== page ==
We had a busy year here at Backstage, filled with the brightest stars across film, television, and theater, all of whom doled out their best first-hand advice just for you. From Bryan Cranston to Sandra Oh; Kelli O’Hara to Billy Porter; Charlize Theron to Nicole Kidman; we rounded up a list of the best soundbites from our cover stars in 2019; so many fascinating stories about life and career, and you can find them all right here!
Michelle Yeoh (Jan. 2)
Yeoh kicked off 2019 with a deep dive, in which she discusses how diversity enriches filmmaking as well as reflects on her decades-long journey in the biz. She sums it up: “If you truly love what you do, 30 years goes by so quickly. I mean, I can’t imagine I’ve been in the business that long. It’s been so rejuvenating.” Read the full story here.
Carmen Ejogo (Jan. 9)
Ejogo’s career has been a slow and steady build, which this year led to her biggest role to date: co-starring om Season 3 of HBO’s “True Detective” alongside Mahershala Ali. And she did it all without ever yielding to the discrimination she faced along the way. “It was so obvious for me [in the beginning] what I was working against,” she says. “But the rebel in me wouldn’t straighten my hair, wouldn’t play the game. I would just walk into auditions with my hair as crazy and curly as could be.” Read the full story here.
Frankie Shaw (Jan. 16)
Shaw, who created and starred in her late Showtime series “SMILF,” sat down with Backstage to dive deep about how how her experiences own experiences as a single mother—and working actor—ultimately led to the creation of her own cable series. “If you are a writer and you write partly what you know, it doesn’t exactly have to be your story,” she says, “but the characters come from experience.” Read the full story here.
Bryan Cranston (Jan. 30)
From “Breaking Bad” to “Trumbo,” Cranston is obviously one of today’s best screen actors. But while performing in his Broadway hit “Network”—which notched him is second Tony this past June—Cranston explained why he actually prefers acting onstage rather than on-camera. “You get to convey a full beginning, middle, and end to your audience,” he says of theater. “What I want to do, and what I want our company to do, is to be on our toes, to lean into the play, be slightly ahead of it and present it to the audience—not prematurely, but at just the right time. That takes energy and that takes rest.” Read the full story here.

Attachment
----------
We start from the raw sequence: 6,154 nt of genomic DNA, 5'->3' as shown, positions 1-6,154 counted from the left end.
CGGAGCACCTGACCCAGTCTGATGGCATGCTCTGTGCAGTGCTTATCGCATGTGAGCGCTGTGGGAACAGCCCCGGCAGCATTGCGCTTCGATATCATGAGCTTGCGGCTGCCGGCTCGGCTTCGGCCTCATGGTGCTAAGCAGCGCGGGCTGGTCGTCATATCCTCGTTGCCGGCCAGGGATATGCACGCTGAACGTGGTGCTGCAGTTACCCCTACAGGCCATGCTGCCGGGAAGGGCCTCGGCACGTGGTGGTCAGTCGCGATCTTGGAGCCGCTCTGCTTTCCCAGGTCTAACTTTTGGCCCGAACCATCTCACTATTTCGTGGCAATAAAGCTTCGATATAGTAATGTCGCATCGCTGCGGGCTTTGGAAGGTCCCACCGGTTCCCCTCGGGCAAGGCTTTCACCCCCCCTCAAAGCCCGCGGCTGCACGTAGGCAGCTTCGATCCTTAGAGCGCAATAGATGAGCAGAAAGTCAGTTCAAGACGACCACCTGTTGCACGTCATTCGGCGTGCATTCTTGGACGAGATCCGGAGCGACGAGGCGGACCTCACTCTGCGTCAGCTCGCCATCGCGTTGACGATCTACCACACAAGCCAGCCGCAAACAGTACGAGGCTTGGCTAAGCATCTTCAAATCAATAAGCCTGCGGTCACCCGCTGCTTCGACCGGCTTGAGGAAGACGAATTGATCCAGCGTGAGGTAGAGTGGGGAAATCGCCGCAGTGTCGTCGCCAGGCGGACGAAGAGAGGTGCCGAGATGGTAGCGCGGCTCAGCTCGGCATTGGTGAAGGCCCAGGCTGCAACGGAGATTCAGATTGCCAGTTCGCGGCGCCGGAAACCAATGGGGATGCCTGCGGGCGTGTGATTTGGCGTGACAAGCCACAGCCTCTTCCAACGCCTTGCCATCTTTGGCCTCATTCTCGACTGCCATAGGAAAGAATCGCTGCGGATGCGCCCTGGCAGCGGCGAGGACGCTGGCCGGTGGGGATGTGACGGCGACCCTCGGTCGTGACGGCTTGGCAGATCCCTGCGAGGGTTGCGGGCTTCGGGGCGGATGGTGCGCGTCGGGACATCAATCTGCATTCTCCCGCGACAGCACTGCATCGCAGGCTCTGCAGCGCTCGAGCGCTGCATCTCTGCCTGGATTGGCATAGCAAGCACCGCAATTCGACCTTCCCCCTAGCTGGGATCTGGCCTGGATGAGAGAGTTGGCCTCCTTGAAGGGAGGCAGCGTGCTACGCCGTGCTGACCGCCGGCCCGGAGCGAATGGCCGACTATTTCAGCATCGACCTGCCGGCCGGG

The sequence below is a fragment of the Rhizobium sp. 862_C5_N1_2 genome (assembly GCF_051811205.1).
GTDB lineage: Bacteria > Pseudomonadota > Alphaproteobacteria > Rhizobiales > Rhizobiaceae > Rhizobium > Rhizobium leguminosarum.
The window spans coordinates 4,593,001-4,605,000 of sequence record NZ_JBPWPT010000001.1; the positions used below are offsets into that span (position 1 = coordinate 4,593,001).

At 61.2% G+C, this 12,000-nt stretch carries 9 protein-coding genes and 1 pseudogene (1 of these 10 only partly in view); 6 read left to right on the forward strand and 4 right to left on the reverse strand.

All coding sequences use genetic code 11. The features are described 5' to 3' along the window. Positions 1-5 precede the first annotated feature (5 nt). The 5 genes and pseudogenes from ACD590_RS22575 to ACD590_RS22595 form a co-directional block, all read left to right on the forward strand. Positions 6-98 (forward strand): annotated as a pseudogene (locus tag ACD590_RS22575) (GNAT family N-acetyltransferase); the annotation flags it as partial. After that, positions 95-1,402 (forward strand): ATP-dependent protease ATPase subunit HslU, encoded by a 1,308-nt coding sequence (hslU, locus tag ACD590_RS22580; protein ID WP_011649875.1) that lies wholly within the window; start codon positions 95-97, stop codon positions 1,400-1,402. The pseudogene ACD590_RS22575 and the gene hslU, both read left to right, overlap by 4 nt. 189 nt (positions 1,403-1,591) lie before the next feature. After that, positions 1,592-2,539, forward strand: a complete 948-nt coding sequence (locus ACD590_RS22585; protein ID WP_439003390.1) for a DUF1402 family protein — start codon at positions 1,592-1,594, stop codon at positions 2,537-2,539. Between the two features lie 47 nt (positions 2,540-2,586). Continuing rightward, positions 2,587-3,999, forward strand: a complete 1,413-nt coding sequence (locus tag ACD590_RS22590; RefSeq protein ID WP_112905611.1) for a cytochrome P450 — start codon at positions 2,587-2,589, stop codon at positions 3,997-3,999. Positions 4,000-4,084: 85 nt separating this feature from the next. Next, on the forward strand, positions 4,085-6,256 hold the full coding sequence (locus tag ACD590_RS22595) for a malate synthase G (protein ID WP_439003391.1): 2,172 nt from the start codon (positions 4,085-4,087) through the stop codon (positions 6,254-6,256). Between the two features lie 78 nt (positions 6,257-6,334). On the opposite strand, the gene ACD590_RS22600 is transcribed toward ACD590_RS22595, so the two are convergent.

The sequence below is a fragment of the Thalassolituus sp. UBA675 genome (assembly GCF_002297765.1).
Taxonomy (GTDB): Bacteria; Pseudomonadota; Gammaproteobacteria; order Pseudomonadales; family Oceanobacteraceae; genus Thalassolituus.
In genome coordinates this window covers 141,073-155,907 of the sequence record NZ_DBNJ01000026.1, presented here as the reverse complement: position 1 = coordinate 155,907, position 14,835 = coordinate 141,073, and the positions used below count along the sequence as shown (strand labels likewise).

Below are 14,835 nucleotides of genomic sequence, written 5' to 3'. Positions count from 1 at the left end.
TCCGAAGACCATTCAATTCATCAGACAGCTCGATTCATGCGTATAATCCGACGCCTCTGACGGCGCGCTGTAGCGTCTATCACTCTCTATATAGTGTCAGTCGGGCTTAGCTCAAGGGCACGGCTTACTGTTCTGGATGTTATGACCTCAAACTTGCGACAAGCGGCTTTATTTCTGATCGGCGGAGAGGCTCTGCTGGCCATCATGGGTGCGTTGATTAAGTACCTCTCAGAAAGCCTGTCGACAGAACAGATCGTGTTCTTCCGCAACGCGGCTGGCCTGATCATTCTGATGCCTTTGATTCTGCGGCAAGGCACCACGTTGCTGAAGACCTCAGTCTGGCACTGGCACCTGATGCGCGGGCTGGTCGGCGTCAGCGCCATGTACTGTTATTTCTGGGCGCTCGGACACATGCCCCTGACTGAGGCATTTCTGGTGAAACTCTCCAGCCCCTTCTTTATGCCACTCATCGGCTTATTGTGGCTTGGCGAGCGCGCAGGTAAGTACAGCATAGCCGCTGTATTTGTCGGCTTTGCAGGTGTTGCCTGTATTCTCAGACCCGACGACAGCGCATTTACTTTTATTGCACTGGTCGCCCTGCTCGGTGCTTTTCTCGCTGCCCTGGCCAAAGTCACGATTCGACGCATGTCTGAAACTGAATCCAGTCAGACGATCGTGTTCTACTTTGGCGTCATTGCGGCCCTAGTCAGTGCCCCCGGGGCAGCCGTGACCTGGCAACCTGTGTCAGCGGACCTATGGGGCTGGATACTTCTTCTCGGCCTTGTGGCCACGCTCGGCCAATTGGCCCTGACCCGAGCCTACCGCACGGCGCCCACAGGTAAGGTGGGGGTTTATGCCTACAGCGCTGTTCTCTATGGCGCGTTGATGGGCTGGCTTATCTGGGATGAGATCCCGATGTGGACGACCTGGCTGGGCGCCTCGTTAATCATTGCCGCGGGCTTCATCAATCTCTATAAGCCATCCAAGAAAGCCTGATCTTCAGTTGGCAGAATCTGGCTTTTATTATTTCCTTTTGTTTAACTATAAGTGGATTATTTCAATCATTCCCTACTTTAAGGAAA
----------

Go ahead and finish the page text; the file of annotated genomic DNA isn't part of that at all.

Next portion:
Hasan Minhaj (Feb. 6)
Minhaj has long been showing off his comedic chops in various film and television appearances as well as comedy specials, of course. But with his Netflix series “Patriot Act with Hasan Minhaj,” he gets to flex that comedy along with all that he learned in his former poast as a correspondent on “The Daily Show.” “I think the power of these shows is that we’re able to condense it into something that is really palatable and quick to digest,” he says of political-minded series. Read the full story here.
Kelli O’Hara (Feb. 13)
Tony Award winner O’Hara spoke with Backstage last winter just before she went into rehearsals for the revival of Cole Porter’s “Kiss Me Kate” on Broadway, going against the “uptight leading lady” archetype to discuss everything from representation in the field to her own acting journey. “I don’t want to stop working—ever,” she says. “But right now, I’m in this nostalgic place where I’m thinking about every step of what happened, why I’m here, that I’m lucky, [and] that I should move over.” Read the full article here.
Amy Sedaris (Feb. 27)
For her Backstage cover, comedy legend Sedaris spoke about forging her own path the way that only she could. “Sometimes I’m like, ‘That’s too much to memorize.’ Or I’m just lazy,” she says. “Or they want me for one day but I have to be there for nine. I’d rather clean my apartment; I can’t leave my rabbit for two weeks. It never makes any sense. My first instinct is: ‘I can’t do it.’ Or I just don’t think I’m right for it. I always think you’ve hired the wrong person. That’s why I like to create my own [work].” Read the full story here.
Stephanie J. Block (Mar. 13)
Just a few months before she would go on to (finally) win her first Tony Award for the role, Block sat down with Backstage to discuss how she made her own Cher for “The Cher Show,” and her hard-fought battle to become one of the theater’s most dazzling leading ladies. Read the full story here.
Zachary Levi (Mar. 27)
The “Shazam!” actor nabbed the cover back in March to chat his undisputed love of acting. “I’m just grateful that I’m finally in a place in my life, on a personal level, where I’ve done work on being a healthier, stronger, happier me,” he gushes. “Which is why I think everything is timed to that. All of it opened up when I tried to get healthy. Because this business can beat the shit out of you—life can beat the shit out of you.” Read the full story here.
Aaron Sorkin, Jeff Daniels, Celia Keenan-Bolger, and La Tanya Richardson Jackson (Apr. 10)